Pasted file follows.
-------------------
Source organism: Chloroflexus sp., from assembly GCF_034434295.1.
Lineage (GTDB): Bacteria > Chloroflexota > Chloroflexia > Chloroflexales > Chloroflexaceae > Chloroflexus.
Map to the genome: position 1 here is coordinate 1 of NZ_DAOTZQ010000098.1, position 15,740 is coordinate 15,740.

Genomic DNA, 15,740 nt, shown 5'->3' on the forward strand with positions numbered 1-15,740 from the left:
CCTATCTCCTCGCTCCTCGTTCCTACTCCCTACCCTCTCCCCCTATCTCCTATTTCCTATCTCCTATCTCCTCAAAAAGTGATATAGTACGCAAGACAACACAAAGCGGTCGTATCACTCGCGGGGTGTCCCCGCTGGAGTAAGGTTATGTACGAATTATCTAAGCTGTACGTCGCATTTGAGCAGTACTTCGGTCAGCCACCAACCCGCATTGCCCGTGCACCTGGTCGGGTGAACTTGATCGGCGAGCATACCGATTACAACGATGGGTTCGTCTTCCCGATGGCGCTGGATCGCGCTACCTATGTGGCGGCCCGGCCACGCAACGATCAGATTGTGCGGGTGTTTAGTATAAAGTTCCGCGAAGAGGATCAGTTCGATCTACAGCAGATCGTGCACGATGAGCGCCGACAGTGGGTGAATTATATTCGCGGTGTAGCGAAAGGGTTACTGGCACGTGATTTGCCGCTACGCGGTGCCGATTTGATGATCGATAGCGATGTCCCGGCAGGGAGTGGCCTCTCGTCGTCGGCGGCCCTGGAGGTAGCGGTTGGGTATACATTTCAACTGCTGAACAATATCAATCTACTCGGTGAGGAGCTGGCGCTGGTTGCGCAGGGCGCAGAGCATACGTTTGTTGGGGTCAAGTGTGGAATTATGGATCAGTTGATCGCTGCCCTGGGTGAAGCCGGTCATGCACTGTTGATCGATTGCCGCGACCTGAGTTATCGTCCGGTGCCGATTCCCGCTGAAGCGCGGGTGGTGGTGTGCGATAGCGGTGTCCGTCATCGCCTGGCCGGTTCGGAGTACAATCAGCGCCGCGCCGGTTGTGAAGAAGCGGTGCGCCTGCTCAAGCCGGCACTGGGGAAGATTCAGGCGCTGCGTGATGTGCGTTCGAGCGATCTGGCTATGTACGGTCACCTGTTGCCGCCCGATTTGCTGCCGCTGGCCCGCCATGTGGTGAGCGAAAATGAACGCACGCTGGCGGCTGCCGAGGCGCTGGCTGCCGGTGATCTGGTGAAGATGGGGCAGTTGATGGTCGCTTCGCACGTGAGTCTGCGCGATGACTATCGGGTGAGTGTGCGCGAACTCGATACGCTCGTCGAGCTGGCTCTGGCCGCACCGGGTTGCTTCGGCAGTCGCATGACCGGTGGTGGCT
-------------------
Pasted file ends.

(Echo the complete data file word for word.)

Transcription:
Source organism: Chloroflexus sp., from assembly GCF_034434295.1.
Lineage (GTDB): Bacteria > Chloroflexota > Chloroflexia > Chloroflexales > Chloroflexaceae > Chloroflexus.
Map to the genome: position 1 here is coordinate 1 of NZ_DAOTZQ010000098.1, position 15,740 is coordinate 15,740.

Genomic DNA, 15,740 nt, shown 5'->3' on the forward strand with positions numbered 1-15,740 from the left:
CCTATCTCCTCGCTCCTCGTTCCTACTCCCTACCCTCTCCCCCTATCTCCTATTTCCTATCTCCTATCTCCTCAAAAAGTGATATAGTACGCAAGACAACACAAAGCGGTCGTATCACTCGCGGGGTGTCCCCGCTGGAGTAAGGTTATGTACGAATTATCTAAGCTGTACGTCGCATTTGAGCAGTACTTCGGTCAGCCACCAACCCGCATTGCCCGTGCACCTGGTCGGGTGAACTTGATCGGCGAGCATACCGATTACAACGATGGGTTCGTCTTCCCGATGGCGCTGGATCGCGCTACCTATGTGGCGGCCCGGCCACGCAACGATCAGATTGTGCGGGTGTTTAGTATAAAGTTCCGCGAAGAGGATCAGTTCGATCTACAGCAGATCGTGCACGATGAGCGCCGACAGTGGGTGAATTATATTCGCGGTGTAGCGAAAGGGTTACTGGCACGTGATTTGCCGCTACGCGGTGCCGATTTGATGATCGATAGCGATGTCCCGGCAGGGAGTGGCCTCTCGTCGTCGGCGGCCCTGGAGGTAGCGGTTGGGTATACATTTCAACTGCTGAACAATATCAATCTACTCGGTGAGGAGCTGGCGCTGGTTGCGCAGGGCGCAGAGCATACGTTTGTTGGGGTCAAGTGTGGAATTATGGATCAGTTGATCGCTGCCCTGGGTGAAGCCGGTCATGCACTGTTGATCGATTGCCGCGACCTGAGTTATCGTCCGGTGCCGATTCCCGCTGAAGCGCGGGTGGTGGTGTGCGATAGCGGTGTCCGTCATCGCCTGGCCGGTTCGGAGTACAATCAGCGCCGCGCCGGTTGTGAAGAAGCGGTGCGCCTGCTCAAGCCGGCACTGGGGAAGATTCAGGCGCTGCGTGATGTGCGTTCGAGCGATCTGGCTATGTACGGTCACCTGTTGCCGCCCGATTTGCTGCCGCTGGCCCGCCATGTGGTGAGCGAAAATGAACGCACGCTGGCGGCTGCCGAGGCGCTGGCTGCCGGTGATCTGGTGAAGATGGGGCAGTTGATGGTCGCTTCGCACGTGAGTCTGCGCGATGACTATCGGGTGAGTGTGCGCGAACTCGATACGCTCGTCGAGCTGGCTCTGGCCGCACCGGGTTGCTTCGGCAGTCGCATGACCGGTGGTGGCT